"Orchids are the perfect group to talk about all the different things we do here at The New York Botanical Garden ... because they are such a very charismatic and popular group of plants," said Hachadourian. "They are the pandas of the plant world. Everyone kinda loves and enjoys them, we can bring people in and lure them with the beauty of flowers but then also teach them so much more about what we do here."

This year's show took two and half weeks to install, a process Mark refers to as "horticultural theater," which includes the creation, design and installation of the exhibition through the combined efforts from the horticultural, science, interpretative and library staff.

Christian Primeau
"The character of each one of my staff members is actually reflected in certain moments in the display," said Primeau. "I hope people will find the moments that appeal to them," he said. "Either through the intense colors or the delicate colors - I hope they find something that they can grab on to and .... find something that will spark that same passion in them as well."

Visitors can see how orchids grow in the wild, similar to how Victorian-era explorers first encountered them in their travels through the tropical habitats around the world. To create the exhibit, NYBG horticulturalists assembled thousands of orchids from their research collections (which totals over 7,000 plants) as well as growers from across the country, according to the NYBG.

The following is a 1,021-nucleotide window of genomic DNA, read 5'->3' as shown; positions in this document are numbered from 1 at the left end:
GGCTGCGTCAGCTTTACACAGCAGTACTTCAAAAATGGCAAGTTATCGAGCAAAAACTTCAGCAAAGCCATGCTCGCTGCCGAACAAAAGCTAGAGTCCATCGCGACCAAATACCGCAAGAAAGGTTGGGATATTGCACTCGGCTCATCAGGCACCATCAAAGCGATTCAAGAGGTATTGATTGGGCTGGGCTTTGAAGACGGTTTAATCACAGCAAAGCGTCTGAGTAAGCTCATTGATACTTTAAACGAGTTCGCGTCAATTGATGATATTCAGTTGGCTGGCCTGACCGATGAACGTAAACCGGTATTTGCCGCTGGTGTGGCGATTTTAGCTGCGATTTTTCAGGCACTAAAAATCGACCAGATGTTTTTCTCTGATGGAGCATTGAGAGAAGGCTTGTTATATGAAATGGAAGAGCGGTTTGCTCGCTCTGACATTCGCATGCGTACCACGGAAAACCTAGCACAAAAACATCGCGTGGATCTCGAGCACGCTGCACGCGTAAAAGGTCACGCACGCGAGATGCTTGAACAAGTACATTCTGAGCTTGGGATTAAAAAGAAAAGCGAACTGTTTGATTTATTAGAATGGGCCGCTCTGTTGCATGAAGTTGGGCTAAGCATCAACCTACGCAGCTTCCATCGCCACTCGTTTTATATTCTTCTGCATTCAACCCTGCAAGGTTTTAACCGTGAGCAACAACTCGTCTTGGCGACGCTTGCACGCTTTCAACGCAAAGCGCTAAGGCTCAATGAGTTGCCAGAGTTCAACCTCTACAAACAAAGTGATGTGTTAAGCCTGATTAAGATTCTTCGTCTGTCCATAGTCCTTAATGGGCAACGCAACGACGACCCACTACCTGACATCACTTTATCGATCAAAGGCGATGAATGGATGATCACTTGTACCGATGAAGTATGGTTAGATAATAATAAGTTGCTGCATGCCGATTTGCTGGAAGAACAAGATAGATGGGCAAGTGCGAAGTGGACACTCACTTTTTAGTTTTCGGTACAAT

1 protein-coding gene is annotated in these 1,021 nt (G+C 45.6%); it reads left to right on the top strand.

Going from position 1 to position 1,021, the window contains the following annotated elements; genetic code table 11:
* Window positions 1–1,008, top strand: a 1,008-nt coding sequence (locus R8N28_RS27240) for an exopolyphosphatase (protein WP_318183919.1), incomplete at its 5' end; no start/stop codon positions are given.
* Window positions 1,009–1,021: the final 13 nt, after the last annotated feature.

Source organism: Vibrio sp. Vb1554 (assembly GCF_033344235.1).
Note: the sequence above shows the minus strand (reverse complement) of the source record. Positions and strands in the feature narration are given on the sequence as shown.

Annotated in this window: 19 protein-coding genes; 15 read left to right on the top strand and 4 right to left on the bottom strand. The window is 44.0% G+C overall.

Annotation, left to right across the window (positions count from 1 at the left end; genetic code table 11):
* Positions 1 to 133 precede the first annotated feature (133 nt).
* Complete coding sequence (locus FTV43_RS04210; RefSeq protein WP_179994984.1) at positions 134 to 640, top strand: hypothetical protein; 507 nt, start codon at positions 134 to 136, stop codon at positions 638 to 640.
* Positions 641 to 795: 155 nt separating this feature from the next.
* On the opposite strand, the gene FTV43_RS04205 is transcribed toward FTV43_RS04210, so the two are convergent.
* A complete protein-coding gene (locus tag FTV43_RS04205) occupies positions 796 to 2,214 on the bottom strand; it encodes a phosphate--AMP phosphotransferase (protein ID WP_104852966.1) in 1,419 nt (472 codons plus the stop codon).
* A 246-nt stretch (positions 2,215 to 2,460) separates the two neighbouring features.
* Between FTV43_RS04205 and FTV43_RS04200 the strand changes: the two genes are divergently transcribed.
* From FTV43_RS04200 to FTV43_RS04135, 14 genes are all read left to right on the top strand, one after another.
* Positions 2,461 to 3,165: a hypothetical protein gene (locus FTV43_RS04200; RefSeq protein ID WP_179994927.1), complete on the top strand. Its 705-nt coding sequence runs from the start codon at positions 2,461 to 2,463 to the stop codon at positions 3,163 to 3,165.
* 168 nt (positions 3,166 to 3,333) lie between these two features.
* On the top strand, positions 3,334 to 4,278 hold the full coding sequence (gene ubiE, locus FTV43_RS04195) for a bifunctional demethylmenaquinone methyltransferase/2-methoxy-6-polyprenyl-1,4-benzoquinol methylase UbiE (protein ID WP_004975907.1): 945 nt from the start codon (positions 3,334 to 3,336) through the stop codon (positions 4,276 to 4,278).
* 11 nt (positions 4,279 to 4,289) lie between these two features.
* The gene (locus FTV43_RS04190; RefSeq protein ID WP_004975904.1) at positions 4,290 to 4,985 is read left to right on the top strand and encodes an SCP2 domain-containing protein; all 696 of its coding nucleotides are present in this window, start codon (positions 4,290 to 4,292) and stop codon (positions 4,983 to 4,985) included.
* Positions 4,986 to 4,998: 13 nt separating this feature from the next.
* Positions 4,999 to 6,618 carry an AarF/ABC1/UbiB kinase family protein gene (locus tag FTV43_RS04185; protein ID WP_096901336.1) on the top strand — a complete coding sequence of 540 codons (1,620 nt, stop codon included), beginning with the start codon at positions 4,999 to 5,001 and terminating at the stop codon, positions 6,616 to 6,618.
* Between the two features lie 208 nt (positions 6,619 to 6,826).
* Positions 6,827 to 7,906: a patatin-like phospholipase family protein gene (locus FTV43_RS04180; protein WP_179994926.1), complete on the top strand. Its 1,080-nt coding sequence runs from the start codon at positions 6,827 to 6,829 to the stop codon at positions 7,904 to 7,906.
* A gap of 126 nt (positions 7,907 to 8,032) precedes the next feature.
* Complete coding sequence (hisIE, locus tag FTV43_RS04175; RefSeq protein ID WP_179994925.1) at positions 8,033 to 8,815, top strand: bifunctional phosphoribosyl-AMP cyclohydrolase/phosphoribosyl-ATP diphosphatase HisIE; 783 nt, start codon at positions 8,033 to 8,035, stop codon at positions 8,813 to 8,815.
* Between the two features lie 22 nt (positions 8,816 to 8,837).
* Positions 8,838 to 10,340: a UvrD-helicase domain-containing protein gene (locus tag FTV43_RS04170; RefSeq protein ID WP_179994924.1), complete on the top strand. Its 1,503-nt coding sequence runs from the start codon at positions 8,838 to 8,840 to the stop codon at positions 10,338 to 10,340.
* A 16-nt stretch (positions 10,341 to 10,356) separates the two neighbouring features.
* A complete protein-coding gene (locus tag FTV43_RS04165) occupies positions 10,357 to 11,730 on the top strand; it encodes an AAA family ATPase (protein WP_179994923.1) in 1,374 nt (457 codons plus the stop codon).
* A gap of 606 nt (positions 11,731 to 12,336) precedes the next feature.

"Orchid cultivation is nothing really new," said Hachadourian, citing evidence of orchid cultivation as far back as Confucius' time. Victorian-era orchid hunters would bring back fantastic tales from their journeys, which helped spur a huge renaissance in natural history during that time period, he said. "The Victorians really started the modern orchid craze - even still as it continues today."

To view pictures from this year's show, click here.

The "trees" on display in the reflecting pond of the Enid A. Haupt Conservatory 
depict how orchids grow in the tropics.

If you go

Orchidelirium runs through April 17, 2016 in the Enid A. Haupt Conservatory at The New York Botanical Garden. To learn more about admission pricing and hours, click here.

Orchid Evenings pair nighttime cocktails with Orchidelirium. To learn more, click here.

Fun Fact

To learn more about Charles Darwin's orchid and the moth with the 30 cm tongue to pollinate it, click here.

Learn More

The orchid show began 14 years ago, highlighting the importance of plant biodiversity, the importance of plant conservation and to show off the beauty of the plants themselves. To read coverage of last year's NYBG Orchid Show, click here. View the photo slideshow here.

To read growing tips on orchids, click here.

To learn more about native orchids, click here.

The New York Botanical Garden is the first garden featured in Frau Zinnie's new series, Gardens to Visit in 2016. Look for more exciting suggestions coming soon!